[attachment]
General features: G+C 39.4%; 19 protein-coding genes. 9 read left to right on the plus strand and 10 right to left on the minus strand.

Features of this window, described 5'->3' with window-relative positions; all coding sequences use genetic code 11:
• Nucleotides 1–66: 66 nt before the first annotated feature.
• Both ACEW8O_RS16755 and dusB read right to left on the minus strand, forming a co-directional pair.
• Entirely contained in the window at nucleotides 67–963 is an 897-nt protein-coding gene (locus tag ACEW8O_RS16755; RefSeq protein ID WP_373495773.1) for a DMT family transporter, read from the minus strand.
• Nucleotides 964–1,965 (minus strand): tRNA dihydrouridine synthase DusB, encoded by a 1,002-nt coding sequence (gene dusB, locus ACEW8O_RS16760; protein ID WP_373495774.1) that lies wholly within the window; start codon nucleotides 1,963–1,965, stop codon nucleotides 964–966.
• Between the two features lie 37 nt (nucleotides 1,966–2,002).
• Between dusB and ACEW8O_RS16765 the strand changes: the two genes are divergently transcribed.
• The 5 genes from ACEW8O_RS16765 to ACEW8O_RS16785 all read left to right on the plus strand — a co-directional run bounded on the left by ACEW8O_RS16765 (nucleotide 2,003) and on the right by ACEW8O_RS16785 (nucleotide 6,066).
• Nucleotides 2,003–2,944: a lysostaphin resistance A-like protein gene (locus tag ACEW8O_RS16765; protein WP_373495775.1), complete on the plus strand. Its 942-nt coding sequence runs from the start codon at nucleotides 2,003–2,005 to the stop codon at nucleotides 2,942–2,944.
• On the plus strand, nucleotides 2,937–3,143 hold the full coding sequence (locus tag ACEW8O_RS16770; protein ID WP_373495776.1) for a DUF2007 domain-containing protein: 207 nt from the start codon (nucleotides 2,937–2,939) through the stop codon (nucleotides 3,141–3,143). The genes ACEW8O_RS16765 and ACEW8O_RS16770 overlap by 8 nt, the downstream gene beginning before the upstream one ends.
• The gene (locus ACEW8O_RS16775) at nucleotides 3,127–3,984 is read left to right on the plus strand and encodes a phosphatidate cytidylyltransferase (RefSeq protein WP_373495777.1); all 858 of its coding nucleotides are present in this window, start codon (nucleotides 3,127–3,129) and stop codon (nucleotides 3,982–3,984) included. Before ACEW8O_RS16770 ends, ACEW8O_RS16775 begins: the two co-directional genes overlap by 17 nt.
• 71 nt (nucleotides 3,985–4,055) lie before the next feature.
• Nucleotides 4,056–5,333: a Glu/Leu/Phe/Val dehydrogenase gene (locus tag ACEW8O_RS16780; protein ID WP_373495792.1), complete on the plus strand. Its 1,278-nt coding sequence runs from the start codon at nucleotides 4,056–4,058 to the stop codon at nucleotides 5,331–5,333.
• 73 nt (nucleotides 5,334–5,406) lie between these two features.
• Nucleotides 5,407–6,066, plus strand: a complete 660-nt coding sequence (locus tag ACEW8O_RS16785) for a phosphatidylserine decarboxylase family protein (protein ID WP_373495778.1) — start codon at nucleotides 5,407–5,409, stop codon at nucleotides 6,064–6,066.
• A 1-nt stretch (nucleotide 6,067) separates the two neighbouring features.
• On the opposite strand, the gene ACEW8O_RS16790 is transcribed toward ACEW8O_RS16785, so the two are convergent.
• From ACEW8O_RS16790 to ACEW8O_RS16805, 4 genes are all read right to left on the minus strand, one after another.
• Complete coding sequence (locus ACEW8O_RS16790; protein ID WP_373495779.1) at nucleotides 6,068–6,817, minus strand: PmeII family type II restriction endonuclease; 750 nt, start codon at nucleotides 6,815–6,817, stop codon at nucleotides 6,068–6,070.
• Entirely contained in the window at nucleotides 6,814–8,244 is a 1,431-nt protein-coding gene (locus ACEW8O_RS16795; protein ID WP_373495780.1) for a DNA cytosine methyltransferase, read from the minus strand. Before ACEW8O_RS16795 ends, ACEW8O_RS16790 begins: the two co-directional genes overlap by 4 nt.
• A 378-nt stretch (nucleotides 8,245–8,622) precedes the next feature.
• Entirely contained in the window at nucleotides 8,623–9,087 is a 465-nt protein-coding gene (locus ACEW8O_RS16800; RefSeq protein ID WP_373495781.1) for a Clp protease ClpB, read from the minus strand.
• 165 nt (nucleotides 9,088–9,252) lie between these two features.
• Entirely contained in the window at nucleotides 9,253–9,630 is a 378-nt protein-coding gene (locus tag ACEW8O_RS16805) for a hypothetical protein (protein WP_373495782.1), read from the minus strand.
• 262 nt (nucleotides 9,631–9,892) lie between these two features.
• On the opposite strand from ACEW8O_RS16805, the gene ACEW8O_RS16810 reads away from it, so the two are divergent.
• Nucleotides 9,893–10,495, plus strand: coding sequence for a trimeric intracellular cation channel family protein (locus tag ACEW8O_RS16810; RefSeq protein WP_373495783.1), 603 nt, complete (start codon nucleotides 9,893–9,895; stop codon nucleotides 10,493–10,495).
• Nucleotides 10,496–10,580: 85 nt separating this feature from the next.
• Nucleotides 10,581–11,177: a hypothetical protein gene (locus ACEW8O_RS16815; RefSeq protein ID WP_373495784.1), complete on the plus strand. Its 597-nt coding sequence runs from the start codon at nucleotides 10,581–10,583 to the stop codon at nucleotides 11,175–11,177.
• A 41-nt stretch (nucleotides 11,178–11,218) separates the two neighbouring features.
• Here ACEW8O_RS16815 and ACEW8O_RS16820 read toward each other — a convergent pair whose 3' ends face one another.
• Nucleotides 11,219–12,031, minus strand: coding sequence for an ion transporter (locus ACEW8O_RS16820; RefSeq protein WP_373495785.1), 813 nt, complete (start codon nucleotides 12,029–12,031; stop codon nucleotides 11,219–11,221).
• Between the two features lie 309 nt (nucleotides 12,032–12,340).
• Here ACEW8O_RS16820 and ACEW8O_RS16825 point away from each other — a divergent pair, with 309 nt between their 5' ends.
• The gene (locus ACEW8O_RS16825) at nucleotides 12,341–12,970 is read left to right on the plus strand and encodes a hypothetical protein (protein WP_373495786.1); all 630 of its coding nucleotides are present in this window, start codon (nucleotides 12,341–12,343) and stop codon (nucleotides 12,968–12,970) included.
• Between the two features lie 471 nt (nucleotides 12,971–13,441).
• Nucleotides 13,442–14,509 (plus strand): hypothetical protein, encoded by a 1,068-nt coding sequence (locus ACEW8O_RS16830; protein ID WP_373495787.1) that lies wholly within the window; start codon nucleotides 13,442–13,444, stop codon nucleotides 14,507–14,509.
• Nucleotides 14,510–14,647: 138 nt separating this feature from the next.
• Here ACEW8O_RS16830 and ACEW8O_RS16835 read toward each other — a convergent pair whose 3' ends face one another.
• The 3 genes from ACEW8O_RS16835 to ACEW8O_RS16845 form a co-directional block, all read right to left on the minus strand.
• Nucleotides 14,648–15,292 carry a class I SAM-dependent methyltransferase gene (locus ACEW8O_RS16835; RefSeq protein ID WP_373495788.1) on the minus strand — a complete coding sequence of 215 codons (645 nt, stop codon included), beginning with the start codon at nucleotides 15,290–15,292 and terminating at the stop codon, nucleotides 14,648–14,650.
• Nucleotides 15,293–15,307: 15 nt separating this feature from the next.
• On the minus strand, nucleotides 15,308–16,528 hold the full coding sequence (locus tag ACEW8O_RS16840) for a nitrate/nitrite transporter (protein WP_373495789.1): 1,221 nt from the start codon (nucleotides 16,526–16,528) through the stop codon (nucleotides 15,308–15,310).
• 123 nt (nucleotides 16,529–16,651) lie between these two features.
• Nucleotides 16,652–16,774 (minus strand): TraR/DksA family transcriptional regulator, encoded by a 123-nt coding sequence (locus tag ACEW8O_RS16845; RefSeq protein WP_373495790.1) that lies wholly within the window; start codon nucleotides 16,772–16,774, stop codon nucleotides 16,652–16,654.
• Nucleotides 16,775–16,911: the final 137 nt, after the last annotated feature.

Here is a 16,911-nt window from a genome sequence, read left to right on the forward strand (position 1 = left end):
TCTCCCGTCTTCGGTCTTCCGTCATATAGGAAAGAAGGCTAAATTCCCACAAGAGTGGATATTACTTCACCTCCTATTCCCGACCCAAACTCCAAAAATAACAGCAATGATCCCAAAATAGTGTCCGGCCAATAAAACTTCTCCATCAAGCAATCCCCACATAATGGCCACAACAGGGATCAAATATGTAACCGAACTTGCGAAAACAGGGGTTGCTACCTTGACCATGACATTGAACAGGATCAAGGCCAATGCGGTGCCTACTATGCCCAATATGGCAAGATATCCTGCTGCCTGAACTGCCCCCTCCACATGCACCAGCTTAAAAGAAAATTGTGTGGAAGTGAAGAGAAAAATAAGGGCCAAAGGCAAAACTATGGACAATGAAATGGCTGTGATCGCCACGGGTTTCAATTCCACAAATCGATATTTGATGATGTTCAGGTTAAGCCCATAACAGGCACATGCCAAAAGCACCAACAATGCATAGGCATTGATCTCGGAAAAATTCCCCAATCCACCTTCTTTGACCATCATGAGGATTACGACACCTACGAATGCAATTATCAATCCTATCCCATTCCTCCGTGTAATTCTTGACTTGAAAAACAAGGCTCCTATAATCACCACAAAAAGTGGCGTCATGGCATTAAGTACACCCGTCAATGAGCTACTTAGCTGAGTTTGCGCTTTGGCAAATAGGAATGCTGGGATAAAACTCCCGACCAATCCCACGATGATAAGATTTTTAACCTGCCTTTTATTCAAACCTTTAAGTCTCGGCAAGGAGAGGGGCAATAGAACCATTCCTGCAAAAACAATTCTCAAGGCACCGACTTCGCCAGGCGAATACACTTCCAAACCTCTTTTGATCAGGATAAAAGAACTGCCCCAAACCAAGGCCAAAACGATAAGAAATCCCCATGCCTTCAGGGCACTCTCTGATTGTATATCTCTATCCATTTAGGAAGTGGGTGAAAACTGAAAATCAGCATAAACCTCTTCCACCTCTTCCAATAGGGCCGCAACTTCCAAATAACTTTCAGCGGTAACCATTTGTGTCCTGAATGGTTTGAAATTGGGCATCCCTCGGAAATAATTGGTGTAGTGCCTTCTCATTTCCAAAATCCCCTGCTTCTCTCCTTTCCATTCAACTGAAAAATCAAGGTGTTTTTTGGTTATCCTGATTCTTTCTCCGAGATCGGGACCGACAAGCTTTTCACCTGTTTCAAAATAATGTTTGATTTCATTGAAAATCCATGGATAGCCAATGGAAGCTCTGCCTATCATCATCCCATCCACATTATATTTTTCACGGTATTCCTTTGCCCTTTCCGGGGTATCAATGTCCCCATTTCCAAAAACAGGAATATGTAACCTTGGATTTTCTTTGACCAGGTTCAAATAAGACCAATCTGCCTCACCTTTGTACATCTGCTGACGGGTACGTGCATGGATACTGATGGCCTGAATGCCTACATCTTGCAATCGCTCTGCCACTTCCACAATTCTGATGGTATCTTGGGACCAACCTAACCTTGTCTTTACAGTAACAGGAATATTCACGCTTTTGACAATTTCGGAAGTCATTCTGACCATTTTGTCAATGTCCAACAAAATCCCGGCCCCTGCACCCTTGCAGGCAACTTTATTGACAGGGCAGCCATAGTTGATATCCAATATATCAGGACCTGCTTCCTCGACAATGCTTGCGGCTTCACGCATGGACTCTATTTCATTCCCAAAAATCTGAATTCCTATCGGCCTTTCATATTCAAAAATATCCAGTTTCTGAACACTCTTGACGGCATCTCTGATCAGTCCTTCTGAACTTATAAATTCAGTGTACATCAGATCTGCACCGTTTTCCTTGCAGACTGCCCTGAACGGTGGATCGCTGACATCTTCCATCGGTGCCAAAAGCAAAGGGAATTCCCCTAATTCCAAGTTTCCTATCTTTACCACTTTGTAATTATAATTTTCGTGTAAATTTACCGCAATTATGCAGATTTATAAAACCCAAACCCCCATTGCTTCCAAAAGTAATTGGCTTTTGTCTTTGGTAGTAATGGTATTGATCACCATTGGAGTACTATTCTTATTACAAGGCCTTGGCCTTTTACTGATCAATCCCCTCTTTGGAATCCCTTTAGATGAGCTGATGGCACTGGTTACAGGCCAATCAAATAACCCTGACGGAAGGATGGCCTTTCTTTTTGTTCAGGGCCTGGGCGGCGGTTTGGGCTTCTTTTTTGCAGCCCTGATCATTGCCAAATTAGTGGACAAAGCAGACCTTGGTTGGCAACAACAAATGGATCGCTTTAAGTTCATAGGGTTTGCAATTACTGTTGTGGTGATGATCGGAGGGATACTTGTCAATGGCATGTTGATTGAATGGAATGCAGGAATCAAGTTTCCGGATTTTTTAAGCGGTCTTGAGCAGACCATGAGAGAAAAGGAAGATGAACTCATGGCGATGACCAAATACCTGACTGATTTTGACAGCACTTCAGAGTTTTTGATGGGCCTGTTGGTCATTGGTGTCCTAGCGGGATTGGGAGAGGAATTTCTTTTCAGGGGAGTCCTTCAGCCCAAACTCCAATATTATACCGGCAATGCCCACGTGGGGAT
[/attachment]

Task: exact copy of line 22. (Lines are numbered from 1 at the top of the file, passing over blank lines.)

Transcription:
• A 378-nt stretch (nucleotides 8,245–8,622) precedes the next feature.